Later, when everyone has assembled, I will tell the whole group off for losing their wits so easily. “Why don’t you keep your senses around you? Why do you get frighetened? Are you afraid of death? Isn’t there a time and a place and a way for it to come? Can you ecape it? NO! Then why make your lives and of those around you miserable. If we Muslims feared only Allah (SubHana Wa Ta`ala), if we did not take leave of our senses, if we kept our cool, wouldn’t we be better off?” And then I will list some of the times they have behaved as idiots.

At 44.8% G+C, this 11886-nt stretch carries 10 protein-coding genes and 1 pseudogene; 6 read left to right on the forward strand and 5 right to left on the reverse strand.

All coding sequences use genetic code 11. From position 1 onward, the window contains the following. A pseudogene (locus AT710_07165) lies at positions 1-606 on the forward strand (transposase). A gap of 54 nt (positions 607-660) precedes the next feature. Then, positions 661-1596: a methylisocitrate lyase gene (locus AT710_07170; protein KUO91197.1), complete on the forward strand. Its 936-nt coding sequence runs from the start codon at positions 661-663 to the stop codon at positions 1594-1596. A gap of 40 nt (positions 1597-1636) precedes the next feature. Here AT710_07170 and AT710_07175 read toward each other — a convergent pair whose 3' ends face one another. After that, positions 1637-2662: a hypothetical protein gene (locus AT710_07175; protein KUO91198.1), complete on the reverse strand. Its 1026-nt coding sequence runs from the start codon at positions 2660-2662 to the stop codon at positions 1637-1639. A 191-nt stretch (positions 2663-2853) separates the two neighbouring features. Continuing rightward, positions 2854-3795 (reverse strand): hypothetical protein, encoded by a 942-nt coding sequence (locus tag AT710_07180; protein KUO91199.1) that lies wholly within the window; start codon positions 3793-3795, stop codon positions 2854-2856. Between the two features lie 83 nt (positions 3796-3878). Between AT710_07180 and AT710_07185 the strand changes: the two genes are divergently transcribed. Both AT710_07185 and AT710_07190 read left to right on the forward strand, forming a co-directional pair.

They will take it to heart. There is silence for a couple of hours. Then they ask me: “How do you keep your cool?” I laugh, “Fear Allah alone, remember that death will come when it is due, and have faith in Allah that all will be well”. but inside I know I am not that brave. I too get a fright off and on, but I try not to let it cloud my judgement. The Hajj is over, what do we do next? Later …

The Hajj is over. We discover that there are now too many people and we have to go earlier to enter the Haram, or we won’t find a place inside. The cost of every thing and every service has doubled, tripled, and it won’t come down until after the pilgrims leave.